The Phillips bought the operation in December 2014 and currently have a lease with the town running from June 1, 2015, through Sept. 25, 2026. The agreement also gives the Phillips the option to renew the lease up to three times in 10-year increments, and it includes the option to purchase one of the two lots on the property, between June 1, 2025, and Sept. 25, 2026, provided it continues to operate as dog-sledding business.

“TOSV (town of Snowmass Village) has an economic incentive to breach the covenant of good faith and fair dealing, being entitled to possession of the Property, and extinguishing Krabloonik’s option to purchase,” the suit said. “TOSV has received inquiries in 2022 from at least one broker of luxury real estate, with experience navigating the entire building process, about when Krabloonik’s lease will end, specifically inquiring if TOSV would sell the Property. TOSV has an emotional incentive to breach the covenant of good faith and fair dealing, having been inundated with cut and paste emails from out-of-town activists calling for TOSV to ‘break the town’s lease with Krabloonik,’ knowing the emails will only stop once Krabloonik has been run out of town.”

Kinney, the town manager, said Krabloonik was given time to come in compliance, and that it actually created the best practices it is supposed to follow.

“Krabloonik was found to be in violation of the ‘Best Practices’ for the operation of Krabloonik that are a part of their Lease. (It should be noted that the current Krabloonik owners drafted these Best Practices that are required to be abided by.),” Kinney said in an email. “Since being notified, Krabloonik has failed to cure those violations or present a plan to cure those violations within a reasonable amount of time. As a result, Krabloonik has defaulted under the Lease, and the Town has provided notice of termination of the Lease. Because Krabloonik has failed to vacate the Property as required, the Town is proceeding with legal action to evict Krabloonik.”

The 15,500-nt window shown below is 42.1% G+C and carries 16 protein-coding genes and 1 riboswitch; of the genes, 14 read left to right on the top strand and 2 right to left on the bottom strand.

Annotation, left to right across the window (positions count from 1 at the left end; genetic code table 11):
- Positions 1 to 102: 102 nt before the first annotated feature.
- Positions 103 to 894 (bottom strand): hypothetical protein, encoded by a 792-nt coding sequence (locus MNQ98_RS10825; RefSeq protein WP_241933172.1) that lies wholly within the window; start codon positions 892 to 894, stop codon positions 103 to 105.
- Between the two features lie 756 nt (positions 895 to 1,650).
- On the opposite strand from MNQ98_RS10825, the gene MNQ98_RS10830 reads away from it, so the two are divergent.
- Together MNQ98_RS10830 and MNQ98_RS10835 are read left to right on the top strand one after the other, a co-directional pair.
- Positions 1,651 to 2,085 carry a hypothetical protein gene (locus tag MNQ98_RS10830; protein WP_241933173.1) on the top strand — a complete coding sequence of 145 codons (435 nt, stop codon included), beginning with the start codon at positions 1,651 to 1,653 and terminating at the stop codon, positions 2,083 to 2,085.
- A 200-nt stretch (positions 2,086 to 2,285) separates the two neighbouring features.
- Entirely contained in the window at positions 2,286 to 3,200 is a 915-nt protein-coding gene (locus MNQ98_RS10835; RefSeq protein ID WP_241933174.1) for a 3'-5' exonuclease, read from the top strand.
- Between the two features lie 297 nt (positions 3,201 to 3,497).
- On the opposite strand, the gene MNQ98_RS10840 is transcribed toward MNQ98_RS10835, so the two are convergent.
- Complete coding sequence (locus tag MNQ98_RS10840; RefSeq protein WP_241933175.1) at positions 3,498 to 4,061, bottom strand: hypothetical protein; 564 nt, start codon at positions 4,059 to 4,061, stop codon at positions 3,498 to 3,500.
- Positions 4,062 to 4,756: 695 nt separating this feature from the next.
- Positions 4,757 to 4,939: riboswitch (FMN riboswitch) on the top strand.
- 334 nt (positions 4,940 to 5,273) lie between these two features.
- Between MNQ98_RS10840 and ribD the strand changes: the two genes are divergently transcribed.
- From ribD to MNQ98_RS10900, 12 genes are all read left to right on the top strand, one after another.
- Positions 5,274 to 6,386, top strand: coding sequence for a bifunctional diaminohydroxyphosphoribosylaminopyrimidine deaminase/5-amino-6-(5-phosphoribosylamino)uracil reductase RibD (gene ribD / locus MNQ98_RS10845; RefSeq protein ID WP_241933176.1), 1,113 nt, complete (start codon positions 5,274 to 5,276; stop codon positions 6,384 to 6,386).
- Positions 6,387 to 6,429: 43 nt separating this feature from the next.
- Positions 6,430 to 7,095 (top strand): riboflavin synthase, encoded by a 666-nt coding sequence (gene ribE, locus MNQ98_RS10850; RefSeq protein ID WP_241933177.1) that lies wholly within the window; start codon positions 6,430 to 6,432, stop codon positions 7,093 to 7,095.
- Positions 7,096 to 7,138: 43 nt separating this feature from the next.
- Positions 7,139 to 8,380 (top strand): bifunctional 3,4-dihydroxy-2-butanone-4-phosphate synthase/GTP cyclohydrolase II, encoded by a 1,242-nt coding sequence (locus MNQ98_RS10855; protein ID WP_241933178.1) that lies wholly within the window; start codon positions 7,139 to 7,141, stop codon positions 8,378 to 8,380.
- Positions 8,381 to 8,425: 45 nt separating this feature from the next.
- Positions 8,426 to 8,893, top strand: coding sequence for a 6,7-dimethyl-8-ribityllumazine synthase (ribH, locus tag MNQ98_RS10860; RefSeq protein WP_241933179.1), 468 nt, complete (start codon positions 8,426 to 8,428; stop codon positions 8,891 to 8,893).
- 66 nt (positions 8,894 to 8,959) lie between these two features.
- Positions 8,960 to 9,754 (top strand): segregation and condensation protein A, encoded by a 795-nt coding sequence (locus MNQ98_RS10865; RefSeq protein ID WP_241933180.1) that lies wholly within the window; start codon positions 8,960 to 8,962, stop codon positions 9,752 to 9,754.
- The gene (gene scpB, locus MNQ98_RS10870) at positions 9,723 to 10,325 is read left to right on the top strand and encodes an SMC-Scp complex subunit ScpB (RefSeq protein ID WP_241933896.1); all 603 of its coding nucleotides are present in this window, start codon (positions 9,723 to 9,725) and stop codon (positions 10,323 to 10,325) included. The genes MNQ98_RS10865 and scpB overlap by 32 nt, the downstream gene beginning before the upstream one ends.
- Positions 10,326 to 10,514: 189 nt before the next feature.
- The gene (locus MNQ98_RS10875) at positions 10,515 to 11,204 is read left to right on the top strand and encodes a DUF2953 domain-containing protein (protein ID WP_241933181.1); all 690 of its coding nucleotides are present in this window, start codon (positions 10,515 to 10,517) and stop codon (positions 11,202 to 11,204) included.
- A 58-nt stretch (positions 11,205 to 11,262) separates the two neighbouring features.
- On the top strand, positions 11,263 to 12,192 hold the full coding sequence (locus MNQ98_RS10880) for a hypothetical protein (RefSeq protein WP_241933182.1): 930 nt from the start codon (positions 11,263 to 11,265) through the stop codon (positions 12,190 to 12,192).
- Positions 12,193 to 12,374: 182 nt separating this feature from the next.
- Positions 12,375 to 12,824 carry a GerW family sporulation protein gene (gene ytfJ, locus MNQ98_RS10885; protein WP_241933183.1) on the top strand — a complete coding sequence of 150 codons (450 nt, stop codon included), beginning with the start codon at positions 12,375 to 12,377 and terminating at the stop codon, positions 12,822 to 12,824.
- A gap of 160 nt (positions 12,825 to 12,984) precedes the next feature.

The lawsuit said the town deprived the Phillips of due process, the Town Council has not visited the Krabloonik premises since June 2021, and that Krabloonik created an electronic-records system at the behest of the town, which the town failed to acknowledge.

“Krabloonik has not been presented with this information upon which Town Council has been basing its decisions, has not had the opportunity to confront its accusers, and has been deprived of a meaningful opportunity to be heard about accusations of mistreatment of the dogs,” the suit said.

As a result, the town’s measures have resulted in “decreased bookings and revenue, lack of pro-active inclusion in the Snowmass Tourism marketing materials as of Sept. 7, 2022, reduced ability to hire and house employees, and the threat of loss of valuable property rights” for the Krabloonik business, the lawsuit said.

The suit asks the court to enter a declaratory judgment finding that Krabloonik did not violate the lease, that the town broke the lease, and that the Town Council cannot revoke its property rights, among other relief.

Mallonee, a lawyer with the Glenwood Springs firm Balcomb & Green, declined comment Wednesday.

For more information, read previous coverage:

Krabloonik ownership digs in their heels, plan to stay open amid dispute

Krabloonik dog sled owners on thin ice with Snowmass Village